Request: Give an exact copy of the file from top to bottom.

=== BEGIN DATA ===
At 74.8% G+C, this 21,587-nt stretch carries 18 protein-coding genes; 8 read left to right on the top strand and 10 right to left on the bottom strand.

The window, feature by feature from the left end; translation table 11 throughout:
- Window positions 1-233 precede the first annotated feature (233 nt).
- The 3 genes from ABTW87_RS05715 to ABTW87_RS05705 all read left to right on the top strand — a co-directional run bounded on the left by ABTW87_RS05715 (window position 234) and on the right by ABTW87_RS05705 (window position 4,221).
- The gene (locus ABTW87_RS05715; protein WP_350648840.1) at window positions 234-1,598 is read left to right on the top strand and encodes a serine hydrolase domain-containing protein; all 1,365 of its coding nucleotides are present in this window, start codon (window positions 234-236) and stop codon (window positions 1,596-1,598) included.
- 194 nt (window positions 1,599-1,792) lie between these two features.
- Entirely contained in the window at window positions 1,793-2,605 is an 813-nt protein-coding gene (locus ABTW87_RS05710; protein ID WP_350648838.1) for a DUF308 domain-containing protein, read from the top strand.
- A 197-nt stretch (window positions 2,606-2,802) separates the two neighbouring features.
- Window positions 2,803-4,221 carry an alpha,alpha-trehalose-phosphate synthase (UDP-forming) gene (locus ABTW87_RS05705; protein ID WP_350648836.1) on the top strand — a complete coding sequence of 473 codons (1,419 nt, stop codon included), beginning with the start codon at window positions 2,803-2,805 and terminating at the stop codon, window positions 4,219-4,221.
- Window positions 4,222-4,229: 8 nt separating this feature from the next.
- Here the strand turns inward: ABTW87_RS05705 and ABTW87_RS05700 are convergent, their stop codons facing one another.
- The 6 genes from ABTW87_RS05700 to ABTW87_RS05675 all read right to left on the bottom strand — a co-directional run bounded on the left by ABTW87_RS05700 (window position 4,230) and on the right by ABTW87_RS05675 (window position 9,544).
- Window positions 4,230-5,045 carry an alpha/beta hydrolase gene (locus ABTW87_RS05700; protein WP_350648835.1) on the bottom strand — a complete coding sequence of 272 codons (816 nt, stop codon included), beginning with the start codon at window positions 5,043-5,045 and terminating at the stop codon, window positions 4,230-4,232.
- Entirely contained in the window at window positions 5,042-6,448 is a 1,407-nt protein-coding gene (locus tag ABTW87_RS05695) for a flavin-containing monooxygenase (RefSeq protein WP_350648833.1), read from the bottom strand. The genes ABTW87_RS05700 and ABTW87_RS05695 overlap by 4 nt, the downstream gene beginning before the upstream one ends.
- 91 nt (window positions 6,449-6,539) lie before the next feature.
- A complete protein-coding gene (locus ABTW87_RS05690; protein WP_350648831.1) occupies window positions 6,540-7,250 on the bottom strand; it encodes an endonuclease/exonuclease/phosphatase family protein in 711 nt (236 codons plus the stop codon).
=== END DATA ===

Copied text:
At 74.8% G+C, this 21,587-nt stretch carries 18 protein-coding genes; 8 read left to right on the top strand and 10 right to left on the bottom strand.

The window, feature by feature from the left end; translation table 11 throughout:
- Window positions 1-233 precede the first annotated feature (233 nt).
- The 3 genes from ABTW87_RS05715 to ABTW87_RS05705 all read left to right on the top strand — a co-directional run bounded on the left by ABTW87_RS05715 (window position 234) and on the right by ABTW87_RS05705 (window position 4,221).
- The gene (locus ABTW87_RS05715; protein WP_350648840.1) at window positions 234-1,598 is read left to right on the top strand and encodes a serine hydrolase domain-containing protein; all 1,365 of its coding nucleotides are present in this window, start codon (window positions 234-236) and stop codon (window positions 1,596-1,598) included.
- 194 nt (window positions 1,599-1,792) lie between these two features.
- Entirely contained in the window at window positions 1,793-2,605 is an 813-nt protein-coding gene (locus ABTW87_RS05710; protein ID WP_350648838.1) for a DUF308 domain-containing protein, read from the top strand.
- A 197-nt stretch (window positions 2,606-2,802) separates the two neighbouring features.
- Window positions 2,803-4,221 carry an alpha,alpha-trehalose-phosphate synthase (UDP-forming) gene (locus ABTW87_RS05705; protein ID WP_350648836.1) on the top strand — a complete coding sequence of 473 codons (1,419 nt, stop codon included), beginning with the start codon at window positions 2,803-2,805 and terminating at the stop codon, window positions 4,219-4,221.
- Window positions 4,222-4,229: 8 nt separating this feature from the next.
- Here the strand turns inward: ABTW87_RS05705 and ABTW87_RS05700 are convergent, their stop codons facing one another.
- The 6 genes from ABTW87_RS05700 to ABTW87_RS05675 all read right to left on the bottom strand — a co-directional run bounded on the left by ABTW87_RS05700 (window position 4,230) and on the right by ABTW87_RS05675 (window position 9,544).
- Window positions 4,230-5,045 carry an alpha/beta hydrolase gene (locus ABTW87_RS05700; protein WP_350648835.1) on the bottom strand — a complete coding sequence of 272 codons (816 nt, stop codon included), beginning with the start codon at window positions 5,043-5,045 and terminating at the stop codon, window positions 4,230-4,232.
- Entirely contained in the window at window positions 5,042-6,448 is a 1,407-nt protein-coding gene (locus tag ABTW87_RS05695) for a flavin-containing monooxygenase (RefSeq protein WP_350648833.1), read from the bottom strand. The genes ABTW87_RS05700 and ABTW87_RS05695 overlap by 4 nt, the downstream gene beginning before the upstream one ends.
- 91 nt (window positions 6,449-6,539) lie before the next feature.
- A complete protein-coding gene (locus ABTW87_RS05690; protein WP_350648831.1) occupies window positions 6,540-7,250 on the bottom strand; it encodes an endonuclease/exonuclease/phosphatase family protein in 711 nt (236 codons plus the stop codon).